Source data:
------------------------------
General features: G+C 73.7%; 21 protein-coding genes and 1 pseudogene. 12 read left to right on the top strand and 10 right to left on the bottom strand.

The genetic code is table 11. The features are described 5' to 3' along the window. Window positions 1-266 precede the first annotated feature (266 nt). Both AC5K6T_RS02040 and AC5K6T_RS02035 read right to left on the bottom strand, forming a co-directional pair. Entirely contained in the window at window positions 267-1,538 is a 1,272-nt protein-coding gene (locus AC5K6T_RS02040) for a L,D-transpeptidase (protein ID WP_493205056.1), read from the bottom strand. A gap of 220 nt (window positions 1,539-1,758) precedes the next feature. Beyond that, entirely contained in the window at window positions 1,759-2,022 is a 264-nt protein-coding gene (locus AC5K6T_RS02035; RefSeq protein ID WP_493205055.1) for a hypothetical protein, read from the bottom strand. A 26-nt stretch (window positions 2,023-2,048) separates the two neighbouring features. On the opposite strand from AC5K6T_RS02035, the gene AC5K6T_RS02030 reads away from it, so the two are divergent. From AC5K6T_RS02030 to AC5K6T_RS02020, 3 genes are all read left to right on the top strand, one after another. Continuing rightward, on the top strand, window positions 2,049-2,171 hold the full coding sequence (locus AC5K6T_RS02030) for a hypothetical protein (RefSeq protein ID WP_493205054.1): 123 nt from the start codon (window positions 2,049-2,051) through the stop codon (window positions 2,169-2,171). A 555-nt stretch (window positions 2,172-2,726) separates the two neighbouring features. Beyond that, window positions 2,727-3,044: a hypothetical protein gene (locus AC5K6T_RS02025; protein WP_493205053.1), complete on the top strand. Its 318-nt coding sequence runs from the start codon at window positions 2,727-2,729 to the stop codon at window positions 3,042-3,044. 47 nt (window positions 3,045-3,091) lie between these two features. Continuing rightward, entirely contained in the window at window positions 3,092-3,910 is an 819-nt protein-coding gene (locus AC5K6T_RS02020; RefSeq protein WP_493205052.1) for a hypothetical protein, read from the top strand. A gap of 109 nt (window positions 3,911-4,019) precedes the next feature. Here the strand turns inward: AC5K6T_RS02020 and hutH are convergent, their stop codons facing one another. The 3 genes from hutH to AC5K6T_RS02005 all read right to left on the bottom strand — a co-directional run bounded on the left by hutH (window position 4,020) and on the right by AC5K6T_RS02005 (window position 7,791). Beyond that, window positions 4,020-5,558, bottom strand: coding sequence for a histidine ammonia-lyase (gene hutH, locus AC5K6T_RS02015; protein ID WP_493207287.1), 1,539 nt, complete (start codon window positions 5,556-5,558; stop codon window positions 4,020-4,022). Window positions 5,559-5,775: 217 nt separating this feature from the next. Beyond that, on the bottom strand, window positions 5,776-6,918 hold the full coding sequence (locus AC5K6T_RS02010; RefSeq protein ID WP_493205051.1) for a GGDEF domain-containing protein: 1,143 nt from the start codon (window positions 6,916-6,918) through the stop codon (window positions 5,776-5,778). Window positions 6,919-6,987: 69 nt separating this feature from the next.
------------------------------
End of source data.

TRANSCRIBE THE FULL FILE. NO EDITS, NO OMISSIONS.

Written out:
General features: G+C 73.7%; 21 protein-coding genes and 1 pseudogene. 12 read left to right on the top strand and 10 right to left on the bottom strand.

The genetic code is table 11. The features are described 5' to 3' along the window. Window positions 1-266 precede the first annotated feature (266 nt). Both AC5K6T_RS02040 and AC5K6T_RS02035 read right to left on the bottom strand, forming a co-directional pair. Entirely contained in the window at window positions 267-1,538 is a 1,272-nt protein-coding gene (locus AC5K6T_RS02040) for a L,D-transpeptidase (protein ID WP_493205056.1), read from the bottom strand. A gap of 220 nt (window positions 1,539-1,758) precedes the next feature. Beyond that, entirely contained in the window at window positions 1,759-2,022 is a 264-nt protein-coding gene (locus AC5K6T_RS02035; RefSeq protein ID WP_493205055.1) for a hypothetical protein, read from the bottom strand. A 26-nt stretch (window positions 2,023-2,048) separates the two neighbouring features. On the opposite strand from AC5K6T_RS02035, the gene AC5K6T_RS02030 reads away from it, so the two are divergent. From AC5K6T_RS02030 to AC5K6T_RS02020, 3 genes are all read left to right on the top strand, one after another. Continuing rightward, on the top strand, window positions 2,049-2,171 hold the full coding sequence (locus AC5K6T_RS02030) for a hypothetical protein (RefSeq protein ID WP_493205054.1): 123 nt from the start codon (window positions 2,049-2,051) through the stop codon (window positions 2,169-2,171). A 555-nt stretch (window positions 2,172-2,726) separates the two neighbouring features. Beyond that, window positions 2,727-3,044: a hypothetical protein gene (locus AC5K6T_RS02025; protein WP_493205053.1), complete on the top strand. Its 318-nt coding sequence runs from the start codon at window positions 2,727-2,729 to the stop codon at window positions 3,042-3,044. 47 nt (window positions 3,045-3,091) lie between these two features. Continuing rightward, entirely contained in the window at window positions 3,092-3,910 is an 819-nt protein-coding gene (locus AC5K6T_RS02020; RefSeq protein WP_493205052.1) for a hypothetical protein, read from the top strand. A gap of 109 nt (window positions 3,911-4,019) precedes the next feature. Here the strand turns inward: AC5K6T_RS02020 and hutH are convergent, their stop codons facing one another. The 3 genes from hutH to AC5K6T_RS02005 all read right to left on the bottom strand — a co-directional run bounded on the left by hutH (window position 4,020) and on the right by AC5K6T_RS02005 (window position 7,791). Beyond that, window positions 4,020-5,558, bottom strand: coding sequence for a histidine ammonia-lyase (gene hutH, locus AC5K6T_RS02015; protein ID WP_493207287.1), 1,539 nt, complete (start codon window positions 5,556-5,558; stop codon window positions 4,020-4,022). Window positions 5,559-5,775: 217 nt separating this feature from the next. Beyond that, on the bottom strand, window positions 5,776-6,918 hold the full coding sequence (locus AC5K6T_RS02010; RefSeq protein ID WP_493205051.1) for a GGDEF domain-containing protein: 1,143 nt from the start codon (window positions 6,916-6,918) through the stop codon (window positions 5,776-5,778). Window positions 6,919-6,987: 69 nt separating this feature from the next.